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Cohabiting affairs on the rise

04 Mar 2017 at 07:01hrs | Views
It is women's month and most women are in celebratory mood.

Some are single, some are in relationships, some are engaged, some are married and others are cohabiting with their partners.

Cohabiting began a long time ago and in Shona culture it is known as 'kuchaya mapoto'.

In the past, the term was derogatory and tantamount to promiscuity, but nowadays it is a common practice that is subtly gaining social acceptance.

What is cohabiting?

The term is commonly used regarding unmarried couples who choose to live together without officially getting married.

Over the years, social values have been evolving, making this an increasing popular option for people in long term or permanent relationships.

On the international scene celebrities like musician Shakira and her Spanish boyfriend, soccer star Gerad Pique, opted for cohabiting instead of the proper marriage.

"We already have what is essential, you know? We have a union, a love for each other, and a baby. I think that those aspects of our relationship are already established, and marriage is not going to change them," said Shakira an interview with The Sun a couple of years ago.

Even the oldest Kardashian sister Kourtney refused to get married to her on-and-off boyfriend Scott Disick with whom she has three kids, saying marriage has too much pressure.

Why are people cohabiting?

There is no doubt that marriage is a big commitment that has its bright and dull attributes and most people can be cautious before jumping in.

However, the recent trends suggest that more people seem not only anxious about the prospect of marriage, but are also shunning it.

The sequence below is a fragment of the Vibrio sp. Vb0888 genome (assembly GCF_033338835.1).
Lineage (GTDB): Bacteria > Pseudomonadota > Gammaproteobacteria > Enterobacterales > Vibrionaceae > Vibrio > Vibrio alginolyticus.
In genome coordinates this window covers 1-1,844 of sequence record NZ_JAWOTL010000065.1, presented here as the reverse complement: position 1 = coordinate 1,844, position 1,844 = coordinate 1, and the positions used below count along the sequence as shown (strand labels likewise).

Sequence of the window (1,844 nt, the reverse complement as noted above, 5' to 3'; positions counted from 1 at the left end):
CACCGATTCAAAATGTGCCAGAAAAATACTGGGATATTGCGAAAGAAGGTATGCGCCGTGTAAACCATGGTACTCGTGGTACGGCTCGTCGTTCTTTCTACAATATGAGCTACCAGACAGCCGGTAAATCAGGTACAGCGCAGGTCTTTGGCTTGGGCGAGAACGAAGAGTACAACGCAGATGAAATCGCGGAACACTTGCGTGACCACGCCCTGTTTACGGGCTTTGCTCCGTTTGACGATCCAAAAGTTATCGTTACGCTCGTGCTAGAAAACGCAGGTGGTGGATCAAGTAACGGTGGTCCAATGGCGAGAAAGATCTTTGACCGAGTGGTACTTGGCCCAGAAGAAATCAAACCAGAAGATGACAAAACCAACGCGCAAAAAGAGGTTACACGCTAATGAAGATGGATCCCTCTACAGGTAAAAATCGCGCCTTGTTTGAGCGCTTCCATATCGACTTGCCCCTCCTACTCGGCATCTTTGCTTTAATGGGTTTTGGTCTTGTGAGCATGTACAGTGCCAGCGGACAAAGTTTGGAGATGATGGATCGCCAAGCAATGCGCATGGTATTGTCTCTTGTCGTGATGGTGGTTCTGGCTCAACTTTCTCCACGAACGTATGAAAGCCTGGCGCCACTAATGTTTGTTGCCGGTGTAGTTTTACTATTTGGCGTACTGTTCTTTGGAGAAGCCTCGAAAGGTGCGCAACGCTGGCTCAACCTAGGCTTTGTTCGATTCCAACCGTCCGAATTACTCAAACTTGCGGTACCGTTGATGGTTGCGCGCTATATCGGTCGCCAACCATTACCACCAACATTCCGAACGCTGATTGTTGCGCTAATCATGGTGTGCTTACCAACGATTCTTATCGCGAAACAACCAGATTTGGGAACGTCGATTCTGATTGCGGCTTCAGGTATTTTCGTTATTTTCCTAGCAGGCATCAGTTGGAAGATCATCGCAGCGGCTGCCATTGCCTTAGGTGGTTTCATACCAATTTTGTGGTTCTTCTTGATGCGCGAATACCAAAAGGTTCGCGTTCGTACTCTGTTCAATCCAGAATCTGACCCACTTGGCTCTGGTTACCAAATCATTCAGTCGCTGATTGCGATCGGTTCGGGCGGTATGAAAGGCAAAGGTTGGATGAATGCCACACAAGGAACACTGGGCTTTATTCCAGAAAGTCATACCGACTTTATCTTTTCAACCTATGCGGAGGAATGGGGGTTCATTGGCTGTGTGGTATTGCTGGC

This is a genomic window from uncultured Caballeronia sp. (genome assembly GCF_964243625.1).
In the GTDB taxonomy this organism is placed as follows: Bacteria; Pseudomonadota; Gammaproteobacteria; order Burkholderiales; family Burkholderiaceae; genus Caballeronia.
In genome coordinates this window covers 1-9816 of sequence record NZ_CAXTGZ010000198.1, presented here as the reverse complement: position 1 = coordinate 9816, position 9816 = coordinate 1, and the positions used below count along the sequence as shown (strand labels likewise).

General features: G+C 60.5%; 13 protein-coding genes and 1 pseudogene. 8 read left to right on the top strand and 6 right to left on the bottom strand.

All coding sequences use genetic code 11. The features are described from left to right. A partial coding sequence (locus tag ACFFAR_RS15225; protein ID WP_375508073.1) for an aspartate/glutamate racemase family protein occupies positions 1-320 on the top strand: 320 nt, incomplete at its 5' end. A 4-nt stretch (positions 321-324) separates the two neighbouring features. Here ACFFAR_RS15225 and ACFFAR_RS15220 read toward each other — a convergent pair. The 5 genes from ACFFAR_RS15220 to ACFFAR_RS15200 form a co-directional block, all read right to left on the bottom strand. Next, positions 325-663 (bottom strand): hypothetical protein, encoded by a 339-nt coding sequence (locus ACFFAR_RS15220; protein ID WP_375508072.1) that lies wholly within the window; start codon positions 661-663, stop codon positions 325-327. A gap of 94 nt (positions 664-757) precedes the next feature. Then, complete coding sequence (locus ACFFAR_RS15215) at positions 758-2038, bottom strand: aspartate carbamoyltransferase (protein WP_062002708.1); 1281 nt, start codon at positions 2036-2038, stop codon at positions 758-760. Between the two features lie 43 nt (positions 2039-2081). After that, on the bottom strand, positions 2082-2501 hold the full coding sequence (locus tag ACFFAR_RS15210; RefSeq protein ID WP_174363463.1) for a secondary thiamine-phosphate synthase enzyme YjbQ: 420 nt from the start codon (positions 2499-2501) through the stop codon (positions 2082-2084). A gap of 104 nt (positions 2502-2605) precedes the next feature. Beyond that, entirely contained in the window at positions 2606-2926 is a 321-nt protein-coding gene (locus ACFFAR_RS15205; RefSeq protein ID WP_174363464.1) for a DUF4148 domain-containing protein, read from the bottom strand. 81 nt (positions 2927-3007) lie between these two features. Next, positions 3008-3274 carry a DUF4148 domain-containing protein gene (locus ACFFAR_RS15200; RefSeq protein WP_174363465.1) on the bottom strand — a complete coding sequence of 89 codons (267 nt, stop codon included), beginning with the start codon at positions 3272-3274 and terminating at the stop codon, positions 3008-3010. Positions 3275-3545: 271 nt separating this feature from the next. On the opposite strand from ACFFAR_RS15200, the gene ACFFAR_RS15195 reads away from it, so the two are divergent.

Some people from rich background are pessimistic about marriage because of the requirement to share property after divorce. There are people in this bracket that prefer cohabiting, which does not have serious attachments.

A young man from a famous rich family who declined to be named said he will not commit himself to marriage, but wants to share his life with someone he loves.

"I have seen people getting into marriage for material reasons. There are ladies that pretend to love you because of your belongings and social class. Such women are not committed and they do not have true love," he said.

"When there is no true love, divorce is eminent. When divorce comes, you share property. That means you are losing property to someone who never loved you wholeheartedly. I will prefer cohabiting with someone who really loves me. We can work together and if she is intelligent she will be able to amass her own wealth through me and no one will be worried about the other's property in the event that we separate."

Cohabiting has also become popular at local universities where, due to swelling enrolment numbers, some students get accommodation outside campus.

Most students stay together to cut costs and the daring ones are taking advantage of this arrangement to live with their boyfriends and girlfriends.

Although some of these lovers eventually get married during or after their study periods, most of them go separate ways after graduation, which makes the practice immoral.